HISTORY HAS NOT BEEN KIND
In his December 1860 message to Congress (just 3 months before Lincoln was inaugurated as the new President), President Buchanan declared that the southern states had no right to leave the union, but that the federal government had no right to stop them. By the time he left office 3 months later, 7 states had already left the Union, and the Confederates had looted the arsenals in the South. Buchanan did not exercise his powers as Commander In Chief.  After he left the White House, Buchanan explained that he did not stop secession out of fear that hostile African Americans would overrun the North.  On Buchanan's final day as president, March 4, 1861, he remarked to the incoming Lincoln, "If you are as happy in entering the White House as I shall feel on returning to Wheatland, you are a happy man."

Saturday, February 16, 2013

Thank You, Evan

After seeing the hairy set of balls on one our vintage Valentine smut models  (Feb 12th posting of a hairy man receiving a friendly blow job from his enthusiastic friend), VGMH follower Evan was kind enough to share some photos with me.  Now for those who appreciate a handsome man in his au' natural state, with hair growing up the shaft of his magestic penis, this is one beauty for sure!   Please look for the rest of the photos here and tweeted to VGMH followers this weekend-thanks again, Evan!


Wednesday, February 13, 2013

Valentine Fun, circa 1974

Ahhhh, innocence of mutual attraction.  Those wonderful haircuts.  The hip-hugging pants.  This can only be the 1970s.
How sweet.  That's quite a tongue-swapping kiss being given.  Or could it be a preview for what other talented things he can do with his mouth?  Maybe this won't be as innocent as originally thought.
It's easy to wonder if they have Led Zeppelin IV playing on the stereo or The Dark Side of the Moon.  One thing leads to another, and next thing you know, somebody's pants are off, in fact everybody's naked, and somebody's cock is getting the royal treatment by that same mouth.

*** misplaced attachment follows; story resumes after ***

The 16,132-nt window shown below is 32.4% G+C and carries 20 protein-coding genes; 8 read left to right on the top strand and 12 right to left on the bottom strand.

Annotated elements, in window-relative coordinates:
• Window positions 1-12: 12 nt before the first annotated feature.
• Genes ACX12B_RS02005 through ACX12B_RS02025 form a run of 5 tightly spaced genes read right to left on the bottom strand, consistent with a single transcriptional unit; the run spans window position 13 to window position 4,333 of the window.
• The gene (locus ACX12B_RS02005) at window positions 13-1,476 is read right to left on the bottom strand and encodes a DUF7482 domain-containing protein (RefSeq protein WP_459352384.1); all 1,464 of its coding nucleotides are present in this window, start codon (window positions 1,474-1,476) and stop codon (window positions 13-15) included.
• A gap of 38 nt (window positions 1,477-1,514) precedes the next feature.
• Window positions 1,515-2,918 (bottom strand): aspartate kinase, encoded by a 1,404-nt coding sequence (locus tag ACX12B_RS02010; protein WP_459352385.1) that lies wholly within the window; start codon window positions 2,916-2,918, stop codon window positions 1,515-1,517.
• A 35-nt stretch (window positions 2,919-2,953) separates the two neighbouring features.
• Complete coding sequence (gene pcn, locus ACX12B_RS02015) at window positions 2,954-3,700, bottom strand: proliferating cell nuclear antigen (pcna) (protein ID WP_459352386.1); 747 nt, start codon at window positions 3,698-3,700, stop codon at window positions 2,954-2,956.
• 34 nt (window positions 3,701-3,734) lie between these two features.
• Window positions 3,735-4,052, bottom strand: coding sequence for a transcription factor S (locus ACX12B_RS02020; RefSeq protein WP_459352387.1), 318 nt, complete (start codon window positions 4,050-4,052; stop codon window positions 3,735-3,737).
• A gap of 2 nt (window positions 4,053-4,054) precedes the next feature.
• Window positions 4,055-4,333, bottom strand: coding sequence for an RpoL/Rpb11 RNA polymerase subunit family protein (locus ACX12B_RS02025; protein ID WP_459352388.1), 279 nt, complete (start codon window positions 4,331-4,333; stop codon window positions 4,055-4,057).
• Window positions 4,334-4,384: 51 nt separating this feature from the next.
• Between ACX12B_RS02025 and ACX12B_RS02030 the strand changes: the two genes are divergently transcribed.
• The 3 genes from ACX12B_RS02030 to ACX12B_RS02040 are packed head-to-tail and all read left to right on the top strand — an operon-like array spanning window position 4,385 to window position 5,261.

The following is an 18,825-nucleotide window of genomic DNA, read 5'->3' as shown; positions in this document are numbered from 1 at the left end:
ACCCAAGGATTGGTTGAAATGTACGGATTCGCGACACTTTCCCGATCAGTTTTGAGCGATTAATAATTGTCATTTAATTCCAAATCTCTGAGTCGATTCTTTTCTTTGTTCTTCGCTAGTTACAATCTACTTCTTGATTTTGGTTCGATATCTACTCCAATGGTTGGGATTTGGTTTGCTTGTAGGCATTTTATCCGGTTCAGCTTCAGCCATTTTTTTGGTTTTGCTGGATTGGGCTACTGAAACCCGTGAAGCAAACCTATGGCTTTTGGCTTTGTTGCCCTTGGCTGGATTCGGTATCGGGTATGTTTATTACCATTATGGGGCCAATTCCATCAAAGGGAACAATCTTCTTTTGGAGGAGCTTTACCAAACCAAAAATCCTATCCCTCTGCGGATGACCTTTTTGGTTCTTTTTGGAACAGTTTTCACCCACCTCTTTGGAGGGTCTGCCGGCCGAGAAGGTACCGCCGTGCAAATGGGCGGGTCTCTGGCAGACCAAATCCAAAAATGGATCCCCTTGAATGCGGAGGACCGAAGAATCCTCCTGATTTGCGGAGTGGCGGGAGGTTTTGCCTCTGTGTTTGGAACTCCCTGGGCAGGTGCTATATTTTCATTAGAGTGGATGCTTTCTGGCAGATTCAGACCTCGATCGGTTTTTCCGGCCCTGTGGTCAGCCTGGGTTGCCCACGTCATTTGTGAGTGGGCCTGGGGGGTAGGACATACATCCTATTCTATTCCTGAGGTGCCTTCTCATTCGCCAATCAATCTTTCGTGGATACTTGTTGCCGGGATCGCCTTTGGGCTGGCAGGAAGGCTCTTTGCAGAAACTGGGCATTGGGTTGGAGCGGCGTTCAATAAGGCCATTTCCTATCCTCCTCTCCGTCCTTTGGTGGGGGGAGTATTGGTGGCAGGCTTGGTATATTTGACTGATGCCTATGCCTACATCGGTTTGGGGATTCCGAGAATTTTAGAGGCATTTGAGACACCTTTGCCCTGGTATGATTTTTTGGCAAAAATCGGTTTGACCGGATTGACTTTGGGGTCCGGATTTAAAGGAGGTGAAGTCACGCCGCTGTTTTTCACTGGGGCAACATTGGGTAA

Stay tuned more of these lucky lovers in part two tomorrow!

Tuesday, February 12, 2013

More Goroovy Valentine Lovin'

This treat comes with an extra gift that was common back in 1971: Hairy balls.

Sunday, February 10, 2013

This couple is way-cool and ready to get it on.  Guess which year these photos were taken in:
  • 1964
  • 1979
  • 1971
  • 1976
 More of their adventures in lovemaking to come!

Friday, February 8, 2013

Jim Got Married! (And This Time It Was For Real!)

Rock Hudson's name was back in the national news this past week, and became something of an historical reminder of just how far gay acceptance has happily progressed. According to a report by a Hawaiian television news station, Jim Nabors married Stan Cadwallader (his longtime companion of 38 years), sparking renewed interest in a decades-old (and totally untrue) urban legend about Jim and Rock getting married in the 1970s.

Over the years it's been widely reported that, according to Hudson, the legendary gossip originated with a group of "middle-aged homosexuals who live in Huntington Beach" who sent out joke invitations for their annual get-together in the early 1970s.  The joke that insiders got was when the group allegedly invited its members to witness "the marriage of Rock Hudson and Jim Nabors", at which Hudson would take the surname of Nabors' most famous character, Gomer Pyle, becoming "Rock Pyle".
Amazingly, the gossip took on a life of its own.   Many people outside of the entertainment and gay communities had no idea that these two stars might be "like that."  Both men were loved by their fans and admired for their popular roles.  Mr. Nabors originated the character of the hapless but love able gas-station attendant Gomer Pyle on “The Andy Griffith Show,” and reprised the role in 5 seasons of “Gomer Pyle, U.S.M.C.”.  He also appeared on “The Carol Burnett Show,” “The Muppet Show,” and his own variety series, “The Jim Nabors Hour.”
 The situation probably wasn't helped when the October 1972 edition of MAD magazine (issue No. 154), included a spoof complete with a Rona Barrett type gossip columinst who stated, "...and there isn't a grain of truth to the vicious rumor that movie and TV star Rock Heman and singer Jim Nelly were secretly married! Rock and Jim are just good buddies! I repeat, they are not married! They are not even going steady! This is Rona Boring reporting from Hollywood!"
Fast forward to today's world, and Hawaii News Now reported that Mr. Nabors met Mr. Cadwallader, a former firefighter in Honolulu, in 1975.  VGMH congratulates the newlyweds!

Wednesday, February 6, 2013

1974's February Treat

The cover model was Jerry Mansfield (with Mary Pat Bonney) and was photographed by Norbert Jobst.  This nifty magazine included features such as: Anatomy Of A Live Sex Show, an interview with Rock Hudson, and what everyone wants to know...Should Your Doctor Be Your Lover?

The Playgirl Discovery model was a salty man of the sea,
Mr. Gene Burton.